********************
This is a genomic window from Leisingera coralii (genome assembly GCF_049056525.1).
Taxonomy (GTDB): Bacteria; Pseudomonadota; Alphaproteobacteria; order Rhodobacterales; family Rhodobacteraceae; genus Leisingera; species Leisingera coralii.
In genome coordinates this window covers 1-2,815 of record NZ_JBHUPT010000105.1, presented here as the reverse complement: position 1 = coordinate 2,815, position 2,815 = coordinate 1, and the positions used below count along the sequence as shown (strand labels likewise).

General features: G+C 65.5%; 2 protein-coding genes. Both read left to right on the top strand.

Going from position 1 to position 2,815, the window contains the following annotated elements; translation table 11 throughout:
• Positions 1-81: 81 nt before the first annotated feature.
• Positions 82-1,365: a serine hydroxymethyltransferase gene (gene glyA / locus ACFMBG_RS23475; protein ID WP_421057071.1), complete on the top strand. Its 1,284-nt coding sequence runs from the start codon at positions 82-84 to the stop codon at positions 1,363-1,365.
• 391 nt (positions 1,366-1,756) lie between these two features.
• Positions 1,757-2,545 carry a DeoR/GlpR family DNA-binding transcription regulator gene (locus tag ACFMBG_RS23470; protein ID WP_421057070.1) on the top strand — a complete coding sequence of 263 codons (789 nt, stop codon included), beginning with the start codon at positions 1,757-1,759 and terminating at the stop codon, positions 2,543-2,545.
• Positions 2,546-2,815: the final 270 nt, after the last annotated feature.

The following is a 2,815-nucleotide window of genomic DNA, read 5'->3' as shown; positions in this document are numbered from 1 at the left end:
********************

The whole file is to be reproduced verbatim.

This is a genomic window from Leisingera coralii (genome assembly GCF_049056525.1).
Taxonomy (GTDB): Bacteria; Pseudomonadota; Alphaproteobacteria; order Rhodobacterales; family Rhodobacteraceae; genus Leisingera; species Leisingera coralii.
In genome coordinates this window covers 1-2,815 of record NZ_JBHUPT010000105.1, presented here as the reverse complement: position 1 = coordinate 2,815, position 2,815 = coordinate 1, and the positions used below count along the sequence as shown (strand labels likewise).

General features: G+C 65.5%; 2 protein-coding genes. Both read left to right on the top strand.

Going from position 1 to position 2,815, the window contains the following annotated elements; translation table 11 throughout:
• Positions 1-81: 81 nt before the first annotated feature.
• Positions 82-1,365: a serine hydroxymethyltransferase gene (gene glyA / locus ACFMBG_RS23475; protein ID WP_421057071.1), complete on the top strand. Its 1,284-nt coding sequence runs from the start codon at positions 82-84 to the stop codon at positions 1,363-1,365.
• 391 nt (positions 1,366-1,756) lie between these two features.
• Positions 1,757-2,545 carry a DeoR/GlpR family DNA-binding transcription regulator gene (locus tag ACFMBG_RS23470; protein ID WP_421057070.1) on the top strand — a complete coding sequence of 263 codons (789 nt, stop codon included), beginning with the start codon at positions 1,757-1,759 and terminating at the stop codon, positions 2,543-2,545.
• Positions 2,546-2,815: the final 270 nt, after the last annotated feature.

The following is a 2,815-nucleotide window of genomic DNA, read 5'->3' as shown; positions in this document are numbered from 1 at the left end: